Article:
[This post is the third in a six-part series of Book Reviews of books by some of our 2016 Midwest Writers faculty. The MWW interns wrote the reviews as one of their assignments for the Ball State University class “Literary Citizenship in a Digital Age,” taught by MWW Director Jama Kehoe Bigger.]
Dumplin’ Redefines the Word “Beautiful”
Following Willowdean through her awkward high school years brings forward a memory of that girl we all remember. She is the girl that longs to fit in with the crowd, but finds herself being picked out. In the beginning of Dumplin’, Julie Murphy writes Willowdean to be this open-to-imagination character where the readers only know she’s fat. This allows anyone, plus sized or not, to go through the trials that the main character goes through.
In the story, Willowdean is very open about her weight and it doesn’t seem to bother her until more and more people comment on it. She says, “But that’s me. I’m fat. It’s not a cuss word. It’s not an insult. At least when I say it. So I always figure why not get it out of the way?”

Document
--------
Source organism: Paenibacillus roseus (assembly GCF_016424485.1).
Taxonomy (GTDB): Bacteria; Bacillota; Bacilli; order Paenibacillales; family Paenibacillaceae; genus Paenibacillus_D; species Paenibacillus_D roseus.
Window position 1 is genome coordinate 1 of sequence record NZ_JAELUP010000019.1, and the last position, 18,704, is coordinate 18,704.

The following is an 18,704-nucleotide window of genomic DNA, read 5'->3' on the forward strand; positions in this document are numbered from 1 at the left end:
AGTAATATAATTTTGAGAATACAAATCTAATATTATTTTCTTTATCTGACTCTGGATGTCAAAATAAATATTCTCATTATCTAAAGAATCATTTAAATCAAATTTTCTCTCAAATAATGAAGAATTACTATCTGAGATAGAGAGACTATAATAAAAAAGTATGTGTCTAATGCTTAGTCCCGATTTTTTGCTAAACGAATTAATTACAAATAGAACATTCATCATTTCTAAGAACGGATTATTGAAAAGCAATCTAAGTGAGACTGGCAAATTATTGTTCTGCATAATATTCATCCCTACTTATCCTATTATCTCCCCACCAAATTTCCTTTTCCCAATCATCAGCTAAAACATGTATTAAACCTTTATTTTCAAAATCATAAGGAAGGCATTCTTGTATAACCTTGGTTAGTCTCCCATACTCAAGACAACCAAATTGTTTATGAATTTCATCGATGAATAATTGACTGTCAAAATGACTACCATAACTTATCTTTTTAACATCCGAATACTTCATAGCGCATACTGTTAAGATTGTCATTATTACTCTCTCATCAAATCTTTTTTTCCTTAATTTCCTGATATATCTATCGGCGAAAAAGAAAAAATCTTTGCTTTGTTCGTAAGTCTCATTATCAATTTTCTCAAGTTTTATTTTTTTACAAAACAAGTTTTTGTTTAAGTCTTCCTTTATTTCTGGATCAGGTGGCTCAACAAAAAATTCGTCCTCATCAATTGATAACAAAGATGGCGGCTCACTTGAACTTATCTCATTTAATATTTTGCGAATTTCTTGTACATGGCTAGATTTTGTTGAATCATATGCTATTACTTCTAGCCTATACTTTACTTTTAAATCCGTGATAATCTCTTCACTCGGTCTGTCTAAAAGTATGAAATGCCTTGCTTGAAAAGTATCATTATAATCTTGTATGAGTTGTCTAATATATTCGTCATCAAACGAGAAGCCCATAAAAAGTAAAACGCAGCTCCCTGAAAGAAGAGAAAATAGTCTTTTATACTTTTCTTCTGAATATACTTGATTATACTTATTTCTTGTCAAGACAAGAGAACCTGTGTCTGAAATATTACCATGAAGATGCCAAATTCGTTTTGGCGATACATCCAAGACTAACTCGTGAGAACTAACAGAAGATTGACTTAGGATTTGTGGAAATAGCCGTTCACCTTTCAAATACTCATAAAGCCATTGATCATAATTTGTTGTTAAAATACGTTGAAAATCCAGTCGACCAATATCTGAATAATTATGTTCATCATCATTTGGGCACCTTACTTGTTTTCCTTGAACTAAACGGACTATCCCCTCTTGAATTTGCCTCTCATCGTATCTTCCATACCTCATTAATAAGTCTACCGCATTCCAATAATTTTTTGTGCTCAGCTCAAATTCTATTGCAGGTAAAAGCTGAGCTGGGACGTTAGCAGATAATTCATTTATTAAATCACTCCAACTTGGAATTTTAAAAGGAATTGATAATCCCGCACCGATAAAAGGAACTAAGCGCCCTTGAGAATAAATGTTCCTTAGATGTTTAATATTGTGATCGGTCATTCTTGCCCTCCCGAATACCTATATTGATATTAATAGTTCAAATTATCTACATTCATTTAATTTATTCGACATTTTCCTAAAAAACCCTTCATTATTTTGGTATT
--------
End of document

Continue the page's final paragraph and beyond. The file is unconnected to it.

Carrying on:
Her hatred of the Miss Teen Blue Bonnet Pageant slowly begins to fade as she realizes that she has just as much of a right to be included and feel beautiful as the other girls. Through this entry of the pageant, she believes more in herself, finds confidence, and allows herself to be who she wants to be. Murphy does well in creating this character that most can relate to. The readers can place themselves into Willowdean’s shoes and relate to at least one of the many situations pushed upon the main character.
Though the situations may be many, they aren’t too much for Willowdean. She powers through each of them and shows the reader that being yourself is enough.